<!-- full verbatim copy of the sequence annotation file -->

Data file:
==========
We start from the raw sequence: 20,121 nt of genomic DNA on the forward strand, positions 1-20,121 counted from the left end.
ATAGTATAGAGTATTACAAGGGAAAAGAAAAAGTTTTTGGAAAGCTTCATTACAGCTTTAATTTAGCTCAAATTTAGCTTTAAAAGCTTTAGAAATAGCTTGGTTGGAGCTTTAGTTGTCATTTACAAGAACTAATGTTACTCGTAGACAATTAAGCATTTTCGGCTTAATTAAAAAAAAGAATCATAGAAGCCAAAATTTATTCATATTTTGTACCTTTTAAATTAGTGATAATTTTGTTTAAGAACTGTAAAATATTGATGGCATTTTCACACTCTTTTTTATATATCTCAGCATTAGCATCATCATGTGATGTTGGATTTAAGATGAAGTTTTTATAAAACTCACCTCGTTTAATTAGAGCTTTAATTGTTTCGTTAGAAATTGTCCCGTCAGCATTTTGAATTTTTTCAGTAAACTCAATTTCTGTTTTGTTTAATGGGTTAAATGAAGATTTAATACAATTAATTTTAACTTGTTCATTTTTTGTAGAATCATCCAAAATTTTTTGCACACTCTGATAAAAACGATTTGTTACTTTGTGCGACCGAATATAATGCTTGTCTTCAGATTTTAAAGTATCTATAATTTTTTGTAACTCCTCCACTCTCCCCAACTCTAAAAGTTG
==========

We start from the raw sequence: 20,121 nt of genomic DNA on the forward strand, positions 1-20,121 counted from the left end.
ATAGTATAGAGTATTACAAGGGAAAAGAAAAAGTTTTTGGAAAGCTTCATTACAGCTTTAATTTAGCTCAAATTTAGCTTTAAAAGCTTTAGAAATAGCTTGGTTGGAGCTTTAGTTGTCATTTACAAGAACTAATGTTACTCGTAGACAATTAAGCATTTTCGGCTTAATTAAAAAAAAGAATCATAGAAGCCAAAATTTATTCATATTTTGTACCTTTTAAATTAGTGATAATTTTGTTTAAGAACTGTAAAATATTGATGGCATTTTCACACTCTTTTTTATATATCTCAGCATTAGCATCATCATGTGATGTTGGATTTAAGATGAAGTTTTTATAAAACTCACCTCGTTTAATTAGAGCTTTAATTGTTTCGTTAGAAATTGTCCCGTCAGCATTTTGAATTTTTTCAGTAAACTCAATTTCTGTTTTGTTTAATGGGTTAAATGAAGATTTAATACAATTAATTTTAACTTGTTCATTTTTTGTAGAATCATCCAAAATTTTTTGCACACTCTGATAAAAACGATTTGTTACTTTGTGCGACCGAATATAATGCTTGTCTTCAGATTTTAAAGTATCTATAATTTTTTGTAACTCCTCCACTCTCCCCAACTCTAAAAGTTG